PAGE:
The No Single Driver rule. It’s the bane of the miniscule minority of Filipino private motorists who can afford to tool around Metro Manila alone in their own personal cars. With the implementation today of this rule along EDSA today, one can expect only a small proportion of EDSA users to be up in arms. This would be the chi-chi community of privileged brats who think nothing of occupying five times their fair share of Manila’s road space (seven or eight even if they happen to be driving solo in one of those monster SUVs).
For the majority of Metro Manila’s commuting community, it will be sweet vindication. Public transport users are a true community. They share common facilities and take up space that is just right for their needsand no more. This is where we will be seeing whether the Philippines’ village-raised nun-educated “social justice warriors” (SJWs) are able to walk their talk when it comes to being true participants in efforts to build a just and egalitarian society. Thus it will be worth watching what the noisiest among these SJWs will be saying on the social media posts they will be tapping off their iPads while sipping their 200-peso lattes at the local Starbucks.
More importantly, it will be a test of the authenticity of the rhetoric spewed by the Philippines’ army of politicians and talking heads. Back several years I posed the question, How can Metro Manila ever improve if Filipino politicians do not take public transport?
Any baboon can make like a traffic cop or a palengkero for the 15 minutes it takes to produce a campaign video. But if Filipino politicians want to demonstrate how serious they are about improving the lot of ordinary Filipinos who, as part of their day-to-day lives, suffer the results of decades of government mismanagement, they should show Filipinos that they can take personal accountability for the idiocy of the government they want to be officers of.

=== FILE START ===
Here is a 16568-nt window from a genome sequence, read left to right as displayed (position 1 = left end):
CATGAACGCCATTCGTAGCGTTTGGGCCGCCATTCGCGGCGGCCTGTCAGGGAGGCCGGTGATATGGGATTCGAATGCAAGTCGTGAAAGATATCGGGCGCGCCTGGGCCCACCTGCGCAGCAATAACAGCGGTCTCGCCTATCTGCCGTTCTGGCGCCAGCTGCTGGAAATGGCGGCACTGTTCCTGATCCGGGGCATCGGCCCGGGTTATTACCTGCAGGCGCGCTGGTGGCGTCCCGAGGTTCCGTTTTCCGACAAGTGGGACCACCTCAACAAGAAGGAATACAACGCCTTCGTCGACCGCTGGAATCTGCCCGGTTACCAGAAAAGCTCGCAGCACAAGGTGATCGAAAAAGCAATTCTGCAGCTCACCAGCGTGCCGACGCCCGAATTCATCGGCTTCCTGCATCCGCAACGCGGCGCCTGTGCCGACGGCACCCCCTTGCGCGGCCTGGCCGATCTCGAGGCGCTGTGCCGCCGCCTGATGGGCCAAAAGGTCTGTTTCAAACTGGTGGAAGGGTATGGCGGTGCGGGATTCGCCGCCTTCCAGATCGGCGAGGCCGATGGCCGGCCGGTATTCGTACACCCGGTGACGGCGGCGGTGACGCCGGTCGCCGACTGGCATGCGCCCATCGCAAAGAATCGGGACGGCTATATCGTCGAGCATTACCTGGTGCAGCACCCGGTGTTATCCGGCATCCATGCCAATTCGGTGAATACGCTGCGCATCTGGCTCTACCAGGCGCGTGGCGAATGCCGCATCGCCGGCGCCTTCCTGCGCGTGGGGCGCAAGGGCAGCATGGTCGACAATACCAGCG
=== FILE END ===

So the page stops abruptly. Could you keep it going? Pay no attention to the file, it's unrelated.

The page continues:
What better way to demonstrate that resolve to fix Metro Manila and, by extension, the rest of the country than by living like real Filipinos for a duration that actually hurts? Indeed, a fat politician squeezing himself into an MRT or a jeepney will hurt — perhaps for the two years they will “sacrifice” to deserve the Filipino vote. Nonetheless, that “sacrifice” is really none such from the perspective of ordinary Filipinos who put up with the appalling conditions Metro Manila subjects them to everyday 365 days a year for much of their entire lives.
If we can make this call to our politicians then, certainly, we can make an identical call to those SJWs, social media “influencers”, and the sunshines among the country’s top “thought leaders” to step up to the same challenge. It does not have to be that hard. The rule, after all, involves just a prescribed number of vehicle occupants within small timeslots over just several days in every week. Surely Filipinos who routinely pepper their rhetoric with the words “sacrifice” and “resilience” are up to the task.
Rich people, however, have a wealth of resources to employ to the game of circumventing this and other such rules. Those who employ chauffeurs, for example, get away scot-free. Many are already, as I write this, fashioning dummies and mannequins into faux passengers to keep them company in their precious Subarus. Other more enterprising bozos plan to make a killing importing and selling these dummies to these folks. It is in this light that there is a need for Filipinos who plan to contribute their share to this initiative to be vigilant. For the Philippines to become a truly just society, small acts of fairness need to be ingrained in the Filipino psyche.
One can debate the pros and cons of the new No Single Driver Rule on EDSA ’til kingdom come. But those who focus on that are likely to be those who fail to see the bigger point — that those who are the most adversely-impacted by this initiative — motorists who routinely drive solo in big cars — are the ones who have the least right to complain. It’s time Filipinos realise that the true measure of a great society is how much its most privileged citizens are willing to contribute to the uplift of public space and to use this public space fairly with the greater public.